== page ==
Now to the doctor. We take the streets I've learned to take, the route which must never be monkeyed with. She is visibly shaken to be riding in a car. I don't talk to her because it shakes her up more. I only respond to her comments about a pretty tree or a little girl and her mother standing on a corner waiting for the light.
As always when we drive, she is wearing one sweater over her dress, and is covered by a second one, and also by a lime green afghan. When there isn't much left to you, what is left gets chilled very easily, it seems.
I sit in the waiting room, holding my purse and Mrs. Fossilfuel's ancient handbag, the color of dirty butterscotch, which she has instructed "You guard this with your life." 40 minutes later her treatment is finished, and the doctor has seen her and given her the news that the radiation is working very well, but she must eat more and start getting out of bed again. "Eat cheesecake," he tells her. "Get all the calories you can hold." She would sooner swallow Drano.
The nurses have some birthday treats for their oldest patient. "We don't get many 99-year-olds in oncology," the head nurse tells me. They have gotten Mrs. Fossilfuel 18 bright pink roses and a cake made of cupcakes, also pink. But they're having trouble coordinating a handful of nurses to gather round to sing "Happy Birthday." Mrs. F is exhausted and waiting to go home. I try to keep her spirits up by bending close to her and whispering things in her ear.
"You won't believe the great birthday surprise they have for you," I say.
"Oh NO, honey. Do they?"
"Yes, and you will love it."
Two more minutes pass.
"Mrs. Fossilfuel, they have MORE. THAN. ONE. treat for you!"
"No!" she hisses. "You don't mean it!"
Finally they let me wheel her backwards from the exam room into the reception area and we all sing. They show her the vase of gorgeous pink roses and she puts her hands to her cheeks. They put the pink-frosted cake (another confection that she will not eat) on her lap and we finish singing. She lowers her head and says "I'm 'fraid I'm going to weep."
"But they're tears of happiness, aren't they?" I say, trying to keep my heart from falling out.
"Yes," she says. "I'm so grateful. I have such good friends."
"What have you learned from living so long?" a nurse asks.
"Never look back," she says. "And I'd do it all again just the same."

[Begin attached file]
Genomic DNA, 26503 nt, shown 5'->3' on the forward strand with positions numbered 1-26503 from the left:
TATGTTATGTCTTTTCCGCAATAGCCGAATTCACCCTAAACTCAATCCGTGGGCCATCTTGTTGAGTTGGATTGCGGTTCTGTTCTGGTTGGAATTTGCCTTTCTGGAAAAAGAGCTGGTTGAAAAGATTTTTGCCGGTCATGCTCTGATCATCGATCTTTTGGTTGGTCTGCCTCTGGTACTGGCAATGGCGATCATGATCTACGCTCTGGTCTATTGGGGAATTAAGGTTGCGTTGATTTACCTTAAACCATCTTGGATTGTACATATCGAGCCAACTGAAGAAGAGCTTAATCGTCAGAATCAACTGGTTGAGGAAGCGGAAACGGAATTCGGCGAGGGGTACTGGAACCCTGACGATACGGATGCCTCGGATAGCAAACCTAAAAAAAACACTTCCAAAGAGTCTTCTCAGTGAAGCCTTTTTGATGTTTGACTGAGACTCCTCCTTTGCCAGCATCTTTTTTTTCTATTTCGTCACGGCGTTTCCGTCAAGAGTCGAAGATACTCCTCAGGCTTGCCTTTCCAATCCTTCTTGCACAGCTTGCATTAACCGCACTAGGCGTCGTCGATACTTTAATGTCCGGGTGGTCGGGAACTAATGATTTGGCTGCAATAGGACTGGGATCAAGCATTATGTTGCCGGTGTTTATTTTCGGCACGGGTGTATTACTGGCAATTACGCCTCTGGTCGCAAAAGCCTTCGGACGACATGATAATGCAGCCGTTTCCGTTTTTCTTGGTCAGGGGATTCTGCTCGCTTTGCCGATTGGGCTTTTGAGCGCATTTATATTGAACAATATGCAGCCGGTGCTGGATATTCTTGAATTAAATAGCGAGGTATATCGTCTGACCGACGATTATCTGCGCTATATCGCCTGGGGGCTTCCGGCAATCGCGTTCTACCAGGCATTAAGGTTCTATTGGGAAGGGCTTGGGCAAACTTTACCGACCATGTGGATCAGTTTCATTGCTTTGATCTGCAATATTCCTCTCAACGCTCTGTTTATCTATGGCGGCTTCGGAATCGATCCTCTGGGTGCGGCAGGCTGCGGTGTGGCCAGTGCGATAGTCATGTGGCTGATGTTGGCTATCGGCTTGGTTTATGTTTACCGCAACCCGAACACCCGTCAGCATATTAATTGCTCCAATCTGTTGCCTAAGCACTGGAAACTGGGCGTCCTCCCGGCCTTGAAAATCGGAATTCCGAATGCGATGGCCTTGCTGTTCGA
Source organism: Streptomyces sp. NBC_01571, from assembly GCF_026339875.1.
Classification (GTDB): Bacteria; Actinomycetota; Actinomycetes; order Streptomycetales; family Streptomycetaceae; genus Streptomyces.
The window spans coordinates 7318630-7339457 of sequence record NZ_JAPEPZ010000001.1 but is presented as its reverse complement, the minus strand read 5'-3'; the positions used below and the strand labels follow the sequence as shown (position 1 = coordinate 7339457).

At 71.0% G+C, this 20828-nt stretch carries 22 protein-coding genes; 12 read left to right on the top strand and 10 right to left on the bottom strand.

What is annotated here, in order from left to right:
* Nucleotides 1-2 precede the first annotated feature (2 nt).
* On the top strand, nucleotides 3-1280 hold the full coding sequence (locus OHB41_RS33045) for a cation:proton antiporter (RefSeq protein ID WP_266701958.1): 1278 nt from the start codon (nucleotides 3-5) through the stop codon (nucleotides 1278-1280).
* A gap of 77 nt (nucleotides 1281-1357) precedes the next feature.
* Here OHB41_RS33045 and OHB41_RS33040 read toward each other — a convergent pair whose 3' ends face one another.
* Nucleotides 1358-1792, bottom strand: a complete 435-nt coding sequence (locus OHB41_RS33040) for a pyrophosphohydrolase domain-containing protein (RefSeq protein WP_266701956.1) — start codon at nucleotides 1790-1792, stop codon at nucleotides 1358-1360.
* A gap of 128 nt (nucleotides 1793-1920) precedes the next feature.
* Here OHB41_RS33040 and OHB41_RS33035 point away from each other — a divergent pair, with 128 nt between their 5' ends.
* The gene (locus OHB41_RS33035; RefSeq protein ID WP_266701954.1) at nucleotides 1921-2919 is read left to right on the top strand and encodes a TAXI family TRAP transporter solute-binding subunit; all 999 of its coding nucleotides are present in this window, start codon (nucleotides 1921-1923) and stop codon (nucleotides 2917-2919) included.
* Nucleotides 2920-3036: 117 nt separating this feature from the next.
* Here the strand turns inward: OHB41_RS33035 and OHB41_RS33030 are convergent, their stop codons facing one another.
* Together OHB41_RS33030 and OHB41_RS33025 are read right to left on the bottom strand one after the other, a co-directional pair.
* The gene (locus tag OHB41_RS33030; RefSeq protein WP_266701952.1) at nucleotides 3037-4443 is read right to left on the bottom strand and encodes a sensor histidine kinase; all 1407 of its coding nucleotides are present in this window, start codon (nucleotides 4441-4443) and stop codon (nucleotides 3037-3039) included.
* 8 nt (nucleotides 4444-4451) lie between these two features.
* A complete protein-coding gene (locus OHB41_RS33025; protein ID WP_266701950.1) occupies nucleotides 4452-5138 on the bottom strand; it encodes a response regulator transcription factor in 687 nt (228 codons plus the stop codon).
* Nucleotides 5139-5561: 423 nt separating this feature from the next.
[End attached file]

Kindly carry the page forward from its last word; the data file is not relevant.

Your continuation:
By the time I get her home, she is very quiet, beyond exhaustion. I change her dress and put her on her vibrating cot, a fifty-year-old contraption handed down from her mother (who lived to 103) that jiggles her old rusty bones like a cheap motel bed with a slot for quarters. To me, it looks painful. But under her four afghans she says "This is heaven."
I have to leave in an hour, and her son has not returned from his seminar. Sherrie is not coming tonight because John has cancelled the evening shift while he's in town. I decide to make one of the complex smoothies and see if Mrs. F. will drink it. There are 10 ingredients, some of which make sense, like whey protein powder and whole milk and a banana. But then there is this jar of something called Bio Greens. I take the lid off and the crap inside looks like clumps of green nasty dirt. It smells like a mixture of boys locker room and maggot piss. I look at the label to see what it contains, and I see that it has expired in January 2001. My hatred for the Son of Fossilfuel grows another horn.
I make the smoothie without the green clumps and it doesn't look bad. I offer it to her. Take just a sip, I say.
"No. I'll eat real food."
The clock ticks and I have to go home. She has been on her vibrating cot for almost two hours. You have to wonder if that's healthy, but then really, what difference could it make now? I tell her I need to go, and ask if she'd like me to help her back to bed before I leave.
"No, honey, I'll just stay on here."
We three caregivers thought that if the son came to Phoenix and saw what bad shape his mother is in, he would be at her side, or make sure someone else was with her all day long. No. Dump these smoothies into her gullet and let her fend for herself. I consider staying, but I'm worn down to a nub myself and would really like to see my husband's face, a rarity these days with our work hours.
I leave a second note for Dickweed next to the "we don't do blood pressure" one.
"Made your mother a smoothie. She didn't want it. I left out the Bio Greens, since they expired before the Twin Towers fell."
Locked the door as I left, and hid the key.